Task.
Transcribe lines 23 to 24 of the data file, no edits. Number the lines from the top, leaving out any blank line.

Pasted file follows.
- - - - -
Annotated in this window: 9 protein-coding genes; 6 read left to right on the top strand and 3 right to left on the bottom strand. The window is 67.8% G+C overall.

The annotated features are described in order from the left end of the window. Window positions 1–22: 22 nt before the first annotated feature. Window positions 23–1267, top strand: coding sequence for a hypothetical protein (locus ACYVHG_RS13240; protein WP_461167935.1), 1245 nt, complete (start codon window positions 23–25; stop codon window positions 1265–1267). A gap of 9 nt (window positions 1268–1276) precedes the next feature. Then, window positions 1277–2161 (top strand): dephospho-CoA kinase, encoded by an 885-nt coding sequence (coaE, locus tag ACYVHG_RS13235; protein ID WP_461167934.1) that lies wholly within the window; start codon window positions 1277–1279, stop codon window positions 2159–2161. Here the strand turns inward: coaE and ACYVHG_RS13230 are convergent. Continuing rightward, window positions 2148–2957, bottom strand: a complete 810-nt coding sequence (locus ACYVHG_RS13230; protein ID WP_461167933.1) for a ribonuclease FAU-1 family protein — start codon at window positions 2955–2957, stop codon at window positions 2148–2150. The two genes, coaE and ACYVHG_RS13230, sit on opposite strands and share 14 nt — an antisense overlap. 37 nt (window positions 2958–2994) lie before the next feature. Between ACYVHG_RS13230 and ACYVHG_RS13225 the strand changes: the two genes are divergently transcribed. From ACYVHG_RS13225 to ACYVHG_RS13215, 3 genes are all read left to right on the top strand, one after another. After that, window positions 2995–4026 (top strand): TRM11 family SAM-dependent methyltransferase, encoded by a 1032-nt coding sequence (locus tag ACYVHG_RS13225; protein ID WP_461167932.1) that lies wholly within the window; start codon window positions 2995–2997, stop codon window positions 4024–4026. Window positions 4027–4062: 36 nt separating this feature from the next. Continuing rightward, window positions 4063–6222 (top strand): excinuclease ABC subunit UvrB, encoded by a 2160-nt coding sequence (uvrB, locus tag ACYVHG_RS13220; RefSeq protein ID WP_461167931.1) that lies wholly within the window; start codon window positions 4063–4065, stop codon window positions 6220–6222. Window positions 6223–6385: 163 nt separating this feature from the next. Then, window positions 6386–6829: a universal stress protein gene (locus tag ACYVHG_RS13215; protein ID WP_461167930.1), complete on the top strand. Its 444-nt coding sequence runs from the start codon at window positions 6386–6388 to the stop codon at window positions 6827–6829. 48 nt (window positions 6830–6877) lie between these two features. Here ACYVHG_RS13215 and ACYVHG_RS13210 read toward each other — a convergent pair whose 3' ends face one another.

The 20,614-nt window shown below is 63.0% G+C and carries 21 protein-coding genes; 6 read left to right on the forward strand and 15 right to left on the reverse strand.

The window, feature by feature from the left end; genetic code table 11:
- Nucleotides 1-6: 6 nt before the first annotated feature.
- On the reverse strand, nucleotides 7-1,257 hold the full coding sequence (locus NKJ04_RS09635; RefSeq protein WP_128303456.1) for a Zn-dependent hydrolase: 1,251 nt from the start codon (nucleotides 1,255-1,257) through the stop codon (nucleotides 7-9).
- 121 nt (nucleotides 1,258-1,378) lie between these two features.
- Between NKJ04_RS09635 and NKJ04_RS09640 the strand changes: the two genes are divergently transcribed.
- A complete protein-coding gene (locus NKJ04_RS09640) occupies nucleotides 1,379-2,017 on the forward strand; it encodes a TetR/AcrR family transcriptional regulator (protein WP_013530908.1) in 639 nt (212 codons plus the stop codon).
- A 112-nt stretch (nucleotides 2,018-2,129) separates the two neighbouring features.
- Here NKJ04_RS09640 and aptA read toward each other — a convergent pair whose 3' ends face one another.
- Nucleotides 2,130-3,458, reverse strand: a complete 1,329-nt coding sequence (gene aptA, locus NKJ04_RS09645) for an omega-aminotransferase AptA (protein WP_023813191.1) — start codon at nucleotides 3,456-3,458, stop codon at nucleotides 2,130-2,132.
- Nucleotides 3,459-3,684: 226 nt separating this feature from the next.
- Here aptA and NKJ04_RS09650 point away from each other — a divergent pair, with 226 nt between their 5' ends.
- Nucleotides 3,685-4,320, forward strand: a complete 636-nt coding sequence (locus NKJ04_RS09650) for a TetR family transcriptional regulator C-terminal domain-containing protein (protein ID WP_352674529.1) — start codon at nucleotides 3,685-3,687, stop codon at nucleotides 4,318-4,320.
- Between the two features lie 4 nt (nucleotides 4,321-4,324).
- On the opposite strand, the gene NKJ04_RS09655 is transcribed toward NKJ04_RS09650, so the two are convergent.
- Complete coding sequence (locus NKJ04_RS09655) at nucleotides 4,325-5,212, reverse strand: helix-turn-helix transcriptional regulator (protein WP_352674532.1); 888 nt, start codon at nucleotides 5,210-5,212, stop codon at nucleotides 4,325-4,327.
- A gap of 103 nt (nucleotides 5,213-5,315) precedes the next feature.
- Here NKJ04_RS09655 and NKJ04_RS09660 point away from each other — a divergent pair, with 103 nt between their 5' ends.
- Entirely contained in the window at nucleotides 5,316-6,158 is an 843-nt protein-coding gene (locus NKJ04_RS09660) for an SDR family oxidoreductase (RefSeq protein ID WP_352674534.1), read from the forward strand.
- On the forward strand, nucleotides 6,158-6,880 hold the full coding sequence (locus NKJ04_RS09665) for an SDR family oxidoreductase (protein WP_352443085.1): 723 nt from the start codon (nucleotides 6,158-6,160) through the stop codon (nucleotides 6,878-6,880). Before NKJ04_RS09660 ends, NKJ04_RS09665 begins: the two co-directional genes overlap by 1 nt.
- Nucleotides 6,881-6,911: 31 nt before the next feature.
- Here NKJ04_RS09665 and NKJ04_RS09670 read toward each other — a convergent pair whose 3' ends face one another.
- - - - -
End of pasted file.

- Nucleotides 6,881-6,911: 31 nt before the next feature.
- Here NKJ04_RS09665 and NKJ04_RS09670 read toward each other — a convergent pair whose 3' ends face one another.